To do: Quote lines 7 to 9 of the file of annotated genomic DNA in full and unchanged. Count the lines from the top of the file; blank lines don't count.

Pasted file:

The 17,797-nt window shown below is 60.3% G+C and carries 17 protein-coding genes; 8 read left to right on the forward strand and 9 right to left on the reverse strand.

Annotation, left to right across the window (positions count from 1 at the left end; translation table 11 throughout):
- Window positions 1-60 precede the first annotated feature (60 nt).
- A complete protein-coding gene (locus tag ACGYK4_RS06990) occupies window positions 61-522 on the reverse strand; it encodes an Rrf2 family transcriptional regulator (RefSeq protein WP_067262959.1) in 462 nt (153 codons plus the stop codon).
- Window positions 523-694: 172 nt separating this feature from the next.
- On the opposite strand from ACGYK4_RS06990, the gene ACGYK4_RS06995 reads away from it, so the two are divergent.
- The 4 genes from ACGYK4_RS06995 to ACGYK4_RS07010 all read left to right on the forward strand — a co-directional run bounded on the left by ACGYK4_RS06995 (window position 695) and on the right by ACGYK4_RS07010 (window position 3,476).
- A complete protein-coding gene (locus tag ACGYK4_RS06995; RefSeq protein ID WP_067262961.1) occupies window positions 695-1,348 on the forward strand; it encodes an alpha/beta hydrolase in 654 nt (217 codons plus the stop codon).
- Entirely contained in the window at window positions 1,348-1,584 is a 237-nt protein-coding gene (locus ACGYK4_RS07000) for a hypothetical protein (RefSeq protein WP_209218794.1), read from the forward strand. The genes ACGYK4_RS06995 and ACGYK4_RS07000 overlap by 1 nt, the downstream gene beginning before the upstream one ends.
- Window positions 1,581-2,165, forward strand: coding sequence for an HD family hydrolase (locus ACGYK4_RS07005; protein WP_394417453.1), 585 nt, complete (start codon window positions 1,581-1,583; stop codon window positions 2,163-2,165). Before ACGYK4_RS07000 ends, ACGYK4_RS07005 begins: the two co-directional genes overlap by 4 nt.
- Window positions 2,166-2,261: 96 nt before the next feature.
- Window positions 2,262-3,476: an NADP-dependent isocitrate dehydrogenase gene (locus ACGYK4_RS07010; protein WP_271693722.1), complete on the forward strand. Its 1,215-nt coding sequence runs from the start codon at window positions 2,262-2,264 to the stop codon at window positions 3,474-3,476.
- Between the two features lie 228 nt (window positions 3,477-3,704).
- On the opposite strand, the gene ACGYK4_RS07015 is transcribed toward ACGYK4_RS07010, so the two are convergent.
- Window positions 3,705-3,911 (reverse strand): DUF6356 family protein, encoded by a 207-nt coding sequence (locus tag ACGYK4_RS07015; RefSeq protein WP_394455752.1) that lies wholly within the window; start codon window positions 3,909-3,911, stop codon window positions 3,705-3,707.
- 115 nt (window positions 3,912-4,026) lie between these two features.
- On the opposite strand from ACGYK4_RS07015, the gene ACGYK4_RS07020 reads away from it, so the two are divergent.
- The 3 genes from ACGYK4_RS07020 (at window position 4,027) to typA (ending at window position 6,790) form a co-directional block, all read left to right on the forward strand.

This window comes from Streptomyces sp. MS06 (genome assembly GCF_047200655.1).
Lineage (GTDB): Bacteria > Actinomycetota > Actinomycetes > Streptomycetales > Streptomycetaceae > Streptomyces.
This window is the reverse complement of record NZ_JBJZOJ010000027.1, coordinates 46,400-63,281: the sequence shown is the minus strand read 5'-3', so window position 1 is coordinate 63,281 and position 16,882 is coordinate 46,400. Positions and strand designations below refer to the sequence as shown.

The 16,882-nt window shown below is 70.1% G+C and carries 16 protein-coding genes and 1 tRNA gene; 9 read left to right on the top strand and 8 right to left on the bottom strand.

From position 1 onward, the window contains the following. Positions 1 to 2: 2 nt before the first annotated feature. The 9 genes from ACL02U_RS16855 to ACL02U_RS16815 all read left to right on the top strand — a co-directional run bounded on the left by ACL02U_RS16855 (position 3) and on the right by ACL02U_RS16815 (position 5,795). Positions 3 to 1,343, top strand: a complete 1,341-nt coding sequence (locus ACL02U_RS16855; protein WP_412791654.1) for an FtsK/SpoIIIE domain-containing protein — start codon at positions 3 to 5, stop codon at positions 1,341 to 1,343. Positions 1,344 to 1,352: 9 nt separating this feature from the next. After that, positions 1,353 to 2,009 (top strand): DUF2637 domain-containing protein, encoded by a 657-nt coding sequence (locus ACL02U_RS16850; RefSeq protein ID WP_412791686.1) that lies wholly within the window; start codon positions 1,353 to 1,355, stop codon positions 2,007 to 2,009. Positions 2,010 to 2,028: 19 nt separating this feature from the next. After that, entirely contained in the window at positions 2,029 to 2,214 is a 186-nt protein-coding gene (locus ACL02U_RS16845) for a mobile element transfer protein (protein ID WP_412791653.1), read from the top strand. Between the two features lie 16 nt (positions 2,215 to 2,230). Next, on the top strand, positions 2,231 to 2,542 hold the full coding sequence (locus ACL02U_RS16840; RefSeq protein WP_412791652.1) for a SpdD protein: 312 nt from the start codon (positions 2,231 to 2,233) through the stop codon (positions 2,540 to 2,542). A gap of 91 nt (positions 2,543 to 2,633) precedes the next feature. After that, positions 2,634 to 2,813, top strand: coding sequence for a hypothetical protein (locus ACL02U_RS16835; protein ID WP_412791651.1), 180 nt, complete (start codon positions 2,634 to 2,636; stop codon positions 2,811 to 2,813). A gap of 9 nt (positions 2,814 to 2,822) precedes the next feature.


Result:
- The 4 genes from ACGYK4_RS06995 to ACGYK4_RS07010 all read left to right on the forward strand — a co-directional run bounded on the left by ACGYK4_RS06995 (window position 695) and on the right by ACGYK4_RS07010 (window position 3,476).
- A complete protein-coding gene (locus tag ACGYK4_RS06995; RefSeq protein ID WP_067262961.1) occupies window positions 695-1,348 on the forward strand; it encodes an alpha/beta hydrolase in 654 nt (217 codons plus the stop codon).
- Entirely contained in the window at window positions 1,348-1,584 is a 237-nt protein-coding gene (locus ACGYK4_RS07000) for a hypothetical protein (RefSeq protein WP_209218794.1), read from the forward strand. The genes ACGYK4_RS06995 and ACGYK4_RS07000 overlap by 1 nt, the downstream gene beginning before the upstream one ends.